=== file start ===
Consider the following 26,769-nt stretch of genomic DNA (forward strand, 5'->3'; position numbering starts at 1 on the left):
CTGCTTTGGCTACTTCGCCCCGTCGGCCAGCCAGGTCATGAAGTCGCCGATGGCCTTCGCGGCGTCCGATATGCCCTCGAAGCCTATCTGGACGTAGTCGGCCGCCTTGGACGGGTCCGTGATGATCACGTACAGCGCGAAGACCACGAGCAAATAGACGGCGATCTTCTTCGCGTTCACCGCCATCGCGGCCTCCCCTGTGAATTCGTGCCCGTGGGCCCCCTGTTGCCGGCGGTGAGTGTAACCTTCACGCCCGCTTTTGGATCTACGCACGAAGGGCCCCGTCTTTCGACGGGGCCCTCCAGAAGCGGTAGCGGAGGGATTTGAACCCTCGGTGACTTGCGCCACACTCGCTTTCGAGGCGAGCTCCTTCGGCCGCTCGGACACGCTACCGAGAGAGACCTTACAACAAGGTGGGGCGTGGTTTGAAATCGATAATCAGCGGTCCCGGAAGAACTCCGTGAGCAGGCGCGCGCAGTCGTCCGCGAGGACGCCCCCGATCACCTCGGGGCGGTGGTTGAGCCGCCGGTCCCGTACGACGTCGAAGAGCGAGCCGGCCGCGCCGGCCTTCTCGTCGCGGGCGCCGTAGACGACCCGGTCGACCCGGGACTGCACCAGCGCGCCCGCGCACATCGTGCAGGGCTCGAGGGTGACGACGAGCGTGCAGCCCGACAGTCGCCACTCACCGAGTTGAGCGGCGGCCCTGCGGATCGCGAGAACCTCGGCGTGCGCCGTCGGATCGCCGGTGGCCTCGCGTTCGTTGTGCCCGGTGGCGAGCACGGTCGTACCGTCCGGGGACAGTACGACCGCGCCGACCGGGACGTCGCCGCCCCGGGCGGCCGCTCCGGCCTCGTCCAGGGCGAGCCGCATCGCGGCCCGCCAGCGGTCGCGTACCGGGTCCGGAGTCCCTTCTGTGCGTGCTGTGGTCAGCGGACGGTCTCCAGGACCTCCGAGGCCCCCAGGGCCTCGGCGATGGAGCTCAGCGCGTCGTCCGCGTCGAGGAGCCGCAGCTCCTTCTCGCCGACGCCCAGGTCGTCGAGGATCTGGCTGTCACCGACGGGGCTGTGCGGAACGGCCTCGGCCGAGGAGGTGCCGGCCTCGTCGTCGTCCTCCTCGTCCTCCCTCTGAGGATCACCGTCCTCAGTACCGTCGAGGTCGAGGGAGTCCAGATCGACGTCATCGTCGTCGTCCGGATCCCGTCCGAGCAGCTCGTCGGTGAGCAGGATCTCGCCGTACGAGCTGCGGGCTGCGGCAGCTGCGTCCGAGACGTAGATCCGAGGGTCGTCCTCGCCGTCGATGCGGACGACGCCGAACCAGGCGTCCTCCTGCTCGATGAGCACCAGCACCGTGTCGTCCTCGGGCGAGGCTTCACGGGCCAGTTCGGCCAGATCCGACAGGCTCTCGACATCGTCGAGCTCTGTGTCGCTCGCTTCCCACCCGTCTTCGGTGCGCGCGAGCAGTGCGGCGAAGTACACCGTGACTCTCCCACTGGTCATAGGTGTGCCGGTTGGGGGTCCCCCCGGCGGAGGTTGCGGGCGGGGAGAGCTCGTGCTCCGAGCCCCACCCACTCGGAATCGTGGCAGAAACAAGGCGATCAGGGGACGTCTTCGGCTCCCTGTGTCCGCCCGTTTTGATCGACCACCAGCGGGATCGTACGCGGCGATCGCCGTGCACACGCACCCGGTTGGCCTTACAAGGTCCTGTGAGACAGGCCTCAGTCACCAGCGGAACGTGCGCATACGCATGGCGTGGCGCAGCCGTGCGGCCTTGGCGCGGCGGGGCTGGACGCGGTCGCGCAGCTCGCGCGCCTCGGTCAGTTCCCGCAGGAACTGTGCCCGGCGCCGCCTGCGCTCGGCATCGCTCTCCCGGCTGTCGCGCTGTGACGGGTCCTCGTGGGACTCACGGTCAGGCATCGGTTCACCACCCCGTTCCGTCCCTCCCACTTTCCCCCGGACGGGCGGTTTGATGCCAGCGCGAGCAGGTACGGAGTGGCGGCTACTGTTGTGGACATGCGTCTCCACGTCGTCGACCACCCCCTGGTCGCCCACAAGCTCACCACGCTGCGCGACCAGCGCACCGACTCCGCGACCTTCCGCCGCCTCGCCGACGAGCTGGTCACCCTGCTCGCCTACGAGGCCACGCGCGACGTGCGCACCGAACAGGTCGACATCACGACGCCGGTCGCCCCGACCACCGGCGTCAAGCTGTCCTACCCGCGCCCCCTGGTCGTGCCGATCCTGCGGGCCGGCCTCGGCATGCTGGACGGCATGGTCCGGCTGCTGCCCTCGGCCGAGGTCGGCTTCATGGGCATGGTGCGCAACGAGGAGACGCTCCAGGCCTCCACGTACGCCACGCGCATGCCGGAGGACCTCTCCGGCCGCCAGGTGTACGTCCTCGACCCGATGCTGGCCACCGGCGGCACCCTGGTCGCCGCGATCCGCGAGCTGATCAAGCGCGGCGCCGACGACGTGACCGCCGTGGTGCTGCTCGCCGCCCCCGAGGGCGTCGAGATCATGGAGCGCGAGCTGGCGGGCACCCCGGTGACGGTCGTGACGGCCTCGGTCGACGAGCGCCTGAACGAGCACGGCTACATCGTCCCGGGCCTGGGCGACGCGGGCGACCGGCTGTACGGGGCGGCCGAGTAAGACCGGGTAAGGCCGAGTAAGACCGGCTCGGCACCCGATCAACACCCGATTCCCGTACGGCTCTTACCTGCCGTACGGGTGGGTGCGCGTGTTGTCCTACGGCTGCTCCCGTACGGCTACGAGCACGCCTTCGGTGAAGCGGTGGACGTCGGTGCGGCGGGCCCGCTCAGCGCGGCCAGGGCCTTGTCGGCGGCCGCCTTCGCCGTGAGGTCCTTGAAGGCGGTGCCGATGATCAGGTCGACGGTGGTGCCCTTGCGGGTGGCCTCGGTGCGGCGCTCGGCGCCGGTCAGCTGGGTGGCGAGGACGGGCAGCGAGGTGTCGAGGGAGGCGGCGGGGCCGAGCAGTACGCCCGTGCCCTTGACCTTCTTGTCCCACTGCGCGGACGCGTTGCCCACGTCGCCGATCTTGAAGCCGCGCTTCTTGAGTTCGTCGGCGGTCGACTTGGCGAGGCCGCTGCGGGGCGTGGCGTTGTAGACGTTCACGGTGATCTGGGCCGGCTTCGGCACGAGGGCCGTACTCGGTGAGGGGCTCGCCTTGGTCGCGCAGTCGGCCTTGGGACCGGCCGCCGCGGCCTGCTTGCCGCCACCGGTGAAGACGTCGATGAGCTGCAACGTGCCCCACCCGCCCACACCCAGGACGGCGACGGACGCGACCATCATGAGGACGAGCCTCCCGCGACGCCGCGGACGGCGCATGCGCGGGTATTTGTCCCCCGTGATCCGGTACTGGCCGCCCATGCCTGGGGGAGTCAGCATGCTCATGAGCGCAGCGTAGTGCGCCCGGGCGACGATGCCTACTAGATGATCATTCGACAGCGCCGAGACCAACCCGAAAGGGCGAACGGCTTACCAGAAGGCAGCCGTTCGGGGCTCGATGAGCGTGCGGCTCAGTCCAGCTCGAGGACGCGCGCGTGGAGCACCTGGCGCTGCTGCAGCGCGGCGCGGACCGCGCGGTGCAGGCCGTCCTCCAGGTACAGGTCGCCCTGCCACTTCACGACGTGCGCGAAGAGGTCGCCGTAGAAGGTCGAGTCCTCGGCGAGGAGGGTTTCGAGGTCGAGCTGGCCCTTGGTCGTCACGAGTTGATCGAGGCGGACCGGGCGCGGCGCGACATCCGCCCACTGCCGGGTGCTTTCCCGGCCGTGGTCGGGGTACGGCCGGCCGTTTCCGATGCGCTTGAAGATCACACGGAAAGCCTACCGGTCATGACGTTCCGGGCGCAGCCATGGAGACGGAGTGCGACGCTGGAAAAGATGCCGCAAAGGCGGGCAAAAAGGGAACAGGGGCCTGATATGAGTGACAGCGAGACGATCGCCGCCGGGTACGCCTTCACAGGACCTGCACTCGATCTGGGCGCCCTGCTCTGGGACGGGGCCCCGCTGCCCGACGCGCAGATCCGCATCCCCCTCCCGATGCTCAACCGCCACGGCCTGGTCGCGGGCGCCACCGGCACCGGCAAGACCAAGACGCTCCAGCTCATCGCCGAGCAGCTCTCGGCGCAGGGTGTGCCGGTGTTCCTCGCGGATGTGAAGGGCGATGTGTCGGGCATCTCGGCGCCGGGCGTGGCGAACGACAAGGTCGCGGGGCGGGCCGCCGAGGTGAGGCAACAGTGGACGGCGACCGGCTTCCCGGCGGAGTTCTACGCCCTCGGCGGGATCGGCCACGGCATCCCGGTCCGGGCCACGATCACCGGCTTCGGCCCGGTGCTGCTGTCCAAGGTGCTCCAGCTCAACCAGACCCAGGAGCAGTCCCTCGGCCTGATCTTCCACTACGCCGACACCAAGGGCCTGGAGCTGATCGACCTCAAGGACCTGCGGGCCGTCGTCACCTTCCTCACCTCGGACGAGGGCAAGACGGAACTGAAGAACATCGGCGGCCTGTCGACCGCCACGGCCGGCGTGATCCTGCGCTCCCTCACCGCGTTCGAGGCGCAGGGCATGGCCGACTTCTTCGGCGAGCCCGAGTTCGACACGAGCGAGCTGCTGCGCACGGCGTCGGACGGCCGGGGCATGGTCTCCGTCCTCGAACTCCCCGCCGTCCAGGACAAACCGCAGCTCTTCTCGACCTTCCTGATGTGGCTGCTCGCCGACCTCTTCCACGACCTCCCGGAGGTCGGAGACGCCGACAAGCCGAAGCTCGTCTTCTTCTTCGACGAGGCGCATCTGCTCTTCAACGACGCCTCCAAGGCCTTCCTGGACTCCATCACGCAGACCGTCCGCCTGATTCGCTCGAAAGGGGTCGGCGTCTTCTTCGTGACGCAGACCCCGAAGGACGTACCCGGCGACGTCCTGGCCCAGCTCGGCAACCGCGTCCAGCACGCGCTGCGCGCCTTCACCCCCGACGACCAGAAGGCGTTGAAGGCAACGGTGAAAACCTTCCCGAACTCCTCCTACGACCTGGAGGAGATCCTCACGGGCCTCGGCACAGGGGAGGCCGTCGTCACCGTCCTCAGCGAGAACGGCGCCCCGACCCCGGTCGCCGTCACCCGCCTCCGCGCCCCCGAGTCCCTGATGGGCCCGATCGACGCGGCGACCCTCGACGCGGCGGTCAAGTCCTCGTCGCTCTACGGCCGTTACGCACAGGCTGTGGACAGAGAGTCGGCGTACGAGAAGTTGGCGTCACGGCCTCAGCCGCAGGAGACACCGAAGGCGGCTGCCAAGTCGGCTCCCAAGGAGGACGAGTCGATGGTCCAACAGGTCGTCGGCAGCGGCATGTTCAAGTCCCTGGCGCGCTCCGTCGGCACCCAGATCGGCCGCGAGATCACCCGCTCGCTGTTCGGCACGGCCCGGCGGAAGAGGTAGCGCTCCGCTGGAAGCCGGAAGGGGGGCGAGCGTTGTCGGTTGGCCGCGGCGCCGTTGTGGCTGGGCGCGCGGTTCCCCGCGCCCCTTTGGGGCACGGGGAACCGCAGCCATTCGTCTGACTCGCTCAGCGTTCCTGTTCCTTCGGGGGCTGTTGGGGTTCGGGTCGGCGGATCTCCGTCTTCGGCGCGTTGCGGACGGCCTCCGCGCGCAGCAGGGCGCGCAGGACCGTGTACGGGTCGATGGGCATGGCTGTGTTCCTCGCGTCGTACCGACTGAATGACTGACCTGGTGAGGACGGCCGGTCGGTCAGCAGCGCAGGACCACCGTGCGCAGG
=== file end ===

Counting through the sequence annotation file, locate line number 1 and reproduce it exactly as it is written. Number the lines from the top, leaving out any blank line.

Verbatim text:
Consider the following 26,769-nt stretch of genomic DNA (forward strand, 5'->3'; position numbering starts at 1 on the left):